However, Cohn’s two most important insights in this study deal with the nature of responses to plague. First of all, the rising importance of vernacular literature caused by increasing literacy among urban dwellers can be seen in Renaissance approaches to illness. When town dwellers in Italy began to die in large numbers after 1575 writers of plague literature emerged from a variety of societal ranks, from cobblers to bishops, to express themselves about the illness that preyed upon them. While the more educated among them made reference to authorities such as Aristotle and Galen, none seemed predisposed to either bow before the authority of medical professionals or to succumb to feelings of depression and fear in the face of wide-spread epidemic, as has been suggested by earlier historians such as Lynn Thorndike. Instead, writing in a variety of forms, from narratives such as that of the Venetian notary Rocco Benedetti’s Raguaglio minutissimo del successo della peste di Venetia (1577) to the epic plague poems clustering in Verona celebrating the overcoming of or liberation from illness, individuals with direct experience of the plague provided advice and statistics while discussing causes, all within a general framework of optimism.
Secondly, Cohn illustrates that medical professionals shifted their approach from one that focused on individual patients to a more general consideration of public health concerns. While remedies and discussions of causality that sound odd to modern readers abound in the medical literature of the period, so too do entirely rational discussions of the usefulness of boiling water, personal hygiene, and the link between proper diet and health. This shift made physicians the natural allies of governmental and church officials who put the ideas of these health professionals to work by providing food to the poor—due to a recognition of the relationships between poor nutrition and illness (210)—and cleaner conditions, as well as better education about how to avoid illness. While these Renaissance efforts may have been of limited effectiveness, Cohn’s account makes clear that this was due more to the limited resources at the disposal of pre-modern government and Church officials than to inherent ignorance on their part. Furthermore, the need for coordinated efforts in the face of plague led to increasing competence and reach on the part of both Italian regional governments and the institutions of the Church.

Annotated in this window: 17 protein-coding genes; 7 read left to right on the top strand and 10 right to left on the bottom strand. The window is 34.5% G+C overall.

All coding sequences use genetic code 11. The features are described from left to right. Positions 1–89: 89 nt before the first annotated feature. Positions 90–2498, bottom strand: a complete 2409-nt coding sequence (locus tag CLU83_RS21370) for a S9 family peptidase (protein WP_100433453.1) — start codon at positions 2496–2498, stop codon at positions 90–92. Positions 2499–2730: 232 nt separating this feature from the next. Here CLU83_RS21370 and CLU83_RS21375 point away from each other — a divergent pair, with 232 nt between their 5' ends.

Cohn’s study does leave importance questions unanswered. For example, while he provides numerous charts showing the number of sixteenth-century works dealing with plague and the geographic distribution of authors and points of publication, he provides almost no information on who read these works or how they were read. Relying as he does on the very valuable Edit 16, the census documenting Italian books printed during the sixteenth century, this is understandable and should not be seen as a flaw in his study. However, the impact of the various works Cohn refers to cannot be fully known through a barebones recitation of publication information. For that, an analysis of copies of the texts themselves, including information such as that drawn from marginalia left by readers, would be necessary. Such an approach might make for an interesting future study, but for the present Cohn’s Cultures of Plague provides an intriguing and deeply insightful analysis of the effects of plague on the Italian peninsula during the late Renaissance.